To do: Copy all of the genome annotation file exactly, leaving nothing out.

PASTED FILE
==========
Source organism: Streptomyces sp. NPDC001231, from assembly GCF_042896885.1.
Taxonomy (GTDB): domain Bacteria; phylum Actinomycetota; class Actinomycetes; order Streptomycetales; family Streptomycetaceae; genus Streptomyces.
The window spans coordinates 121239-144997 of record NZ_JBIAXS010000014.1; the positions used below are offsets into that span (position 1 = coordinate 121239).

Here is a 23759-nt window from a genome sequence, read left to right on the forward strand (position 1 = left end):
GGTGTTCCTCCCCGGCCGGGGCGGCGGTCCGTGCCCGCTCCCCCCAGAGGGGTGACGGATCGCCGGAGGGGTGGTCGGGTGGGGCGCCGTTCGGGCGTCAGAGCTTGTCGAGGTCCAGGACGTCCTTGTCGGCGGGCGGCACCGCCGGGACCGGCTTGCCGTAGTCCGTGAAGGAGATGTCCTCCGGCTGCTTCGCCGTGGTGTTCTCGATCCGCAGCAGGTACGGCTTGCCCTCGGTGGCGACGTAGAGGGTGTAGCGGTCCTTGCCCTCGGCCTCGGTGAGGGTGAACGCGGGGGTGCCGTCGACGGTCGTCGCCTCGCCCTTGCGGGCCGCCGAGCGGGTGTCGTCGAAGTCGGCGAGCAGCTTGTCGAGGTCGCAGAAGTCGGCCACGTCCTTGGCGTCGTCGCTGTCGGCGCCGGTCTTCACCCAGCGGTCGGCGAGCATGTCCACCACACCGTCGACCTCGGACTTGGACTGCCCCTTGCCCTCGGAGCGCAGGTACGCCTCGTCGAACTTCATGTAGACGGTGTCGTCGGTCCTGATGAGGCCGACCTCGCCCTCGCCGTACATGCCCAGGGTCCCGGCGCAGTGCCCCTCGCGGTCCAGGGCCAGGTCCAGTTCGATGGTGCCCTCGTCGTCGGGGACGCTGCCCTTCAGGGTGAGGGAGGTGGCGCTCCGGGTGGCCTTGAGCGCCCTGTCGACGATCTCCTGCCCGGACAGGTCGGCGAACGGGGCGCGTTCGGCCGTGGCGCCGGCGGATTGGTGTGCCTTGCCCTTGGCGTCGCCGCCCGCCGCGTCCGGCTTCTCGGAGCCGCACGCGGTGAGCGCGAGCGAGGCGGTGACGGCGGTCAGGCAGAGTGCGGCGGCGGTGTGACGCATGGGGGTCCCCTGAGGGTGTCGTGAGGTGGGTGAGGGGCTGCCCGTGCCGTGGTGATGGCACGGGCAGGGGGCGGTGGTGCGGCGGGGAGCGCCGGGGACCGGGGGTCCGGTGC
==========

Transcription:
Source organism: Streptomyces sp. NPDC001231, from assembly GCF_042896885.1.
Taxonomy (GTDB): domain Bacteria; phylum Actinomycetota; class Actinomycetes; order Streptomycetales; family Streptomycetaceae; genus Streptomyces.
The window spans coordinates 121239-144997 of record NZ_JBIAXS010000014.1; the positions used below are offsets into that span (position 1 = coordinate 121239).

Here is a 23759-nt window from a genome sequence, read left to right on the forward strand (position 1 = left end):
GGTGTTCCTCCCCGGCCGGGGCGGCGGTCCGTGCCCGCTCCCCCCAGAGGGGTGACGGATCGCCGGAGGGGTGGTCGGGTGGGGCGCCGTTCGGGCGTCAGAGCTTGTCGAGGTCCAGGACGTCCTTGTCGGCGGGCGGCACCGCCGGGACCGGCTTGCCGTAGTCCGTGAAGGAGATGTCCTCCGGCTGCTTCGCCGTGGTGTTCTCGATCCGCAGCAGGTACGGCTTGCCCTCGGTGGCGACGTAGAGGGTGTAGCGGTCCTTGCCCTCGGCCTCGGTGAGGGTGAACGCGGGGGTGCCGTCGACGGTCGTCGCCTCGCCCTTGCGGGCCGCCGAGCGGGTGTCGTCGAAGTCGGCGAGCAGCTTGTCGAGGTCGCAGAAGTCGGCCACGTCCTTGGCGTCGTCGCTGTCGGCGCCGGTCTTCACCCAGCGGTCGGCGAGCATGTCCACCACACCGTCGACCTCGGACTTGGACTGCCCCTTGCCCTCGGAGCGCAGGTACGCCTCGTCGAACTTCATGTAGACGGTGTCGTCGGTCCTGATGAGGCCGACCTCGCCCTCGCCGTACATGCCCAGGGTCCCGGCGCAGTGCCCCTCGCGGTCCAGGGCCAGGTCCAGTTCGATGGTGCCCTCGTCGTCGGGGACGCTGCCCTTCAGGGTGAGGGAGGTGGCGCTCCGGGTGGCCTTGAGCGCCCTGTCGACGATCTCCTGCCCGGACAGGTCGGCGAACGGGGCGCGTTCGGCCGTGGCGCCGGCGGATTGGTGTGCCTTGCCCTTGGCGTCGCCGCCCGCCGCGTCCGGCTTCTCGGAGCCGCACGCGGTGAGCGCGAGCGAGGCGGTGACGGCGGTCAGGCAGAGTGCGGCGGCGGTGTGACGCATGGGGGTCCCCTGAGGGTGTCGTGAGGTGGGTGAGGGGCTGCCCGTGCCGTGGTGATGGCACGGGCAGGGGGCGGTGGTGCGGCGGGGAGCGCCGGGGACCGGGGGTCCGGTGC